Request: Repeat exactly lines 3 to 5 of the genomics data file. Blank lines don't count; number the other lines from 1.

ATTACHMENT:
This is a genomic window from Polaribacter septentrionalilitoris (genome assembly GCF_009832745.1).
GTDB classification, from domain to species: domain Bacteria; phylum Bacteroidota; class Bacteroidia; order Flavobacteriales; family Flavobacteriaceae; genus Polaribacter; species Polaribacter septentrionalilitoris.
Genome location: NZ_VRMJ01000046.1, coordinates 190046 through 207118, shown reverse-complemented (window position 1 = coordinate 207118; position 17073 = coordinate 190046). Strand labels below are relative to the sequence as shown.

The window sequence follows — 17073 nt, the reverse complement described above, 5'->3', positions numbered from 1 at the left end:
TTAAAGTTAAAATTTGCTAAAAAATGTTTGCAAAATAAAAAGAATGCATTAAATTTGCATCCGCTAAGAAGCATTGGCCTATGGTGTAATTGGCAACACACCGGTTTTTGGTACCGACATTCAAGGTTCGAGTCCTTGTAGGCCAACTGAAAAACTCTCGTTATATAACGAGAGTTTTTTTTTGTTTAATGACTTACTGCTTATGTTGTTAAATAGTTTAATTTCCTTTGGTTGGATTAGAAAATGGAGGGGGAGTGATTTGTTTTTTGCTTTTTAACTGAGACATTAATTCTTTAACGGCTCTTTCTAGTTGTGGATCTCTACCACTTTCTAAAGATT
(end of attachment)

Genome location: NZ_VRMJ01000046.1, coordinates 190046 through 207118, shown reverse-complemented (window position 1 = coordinate 207118; position 17073 = coordinate 190046). Strand labels below are relative to the sequence as shown.

The window sequence follows — 17073 nt, the reverse complement described above, 5'->3', positions numbered from 1 at the left end:
TTAAAGTTAAAATTTGCTAAAAAATGTTTGCAAAATAAAAAGAATGCATTAAATTTGCATCCGCTAAGAAGCATTGGCCTATGGTGTAATTGGCAACACACCGGTTTTTGGTACCGACATTCAAGGTTCGAGTCCTTGTAGGCCAACTGAAAAACTCTCGTTATATAACGAGAGTTTTTTTTTGTTTAATGACTTACTGCTTATGTTGTTAAATAGTTTAATTTCCTTTGGTTGGATTAGAAAATGGAGGGGGAGTGATTTGTTTTTTGCTTTTTAACTGAGACATTAATTCTTTAACGGCTCTTTCTAGTTGTGGATCTCTACCACTTTCTAAAGATT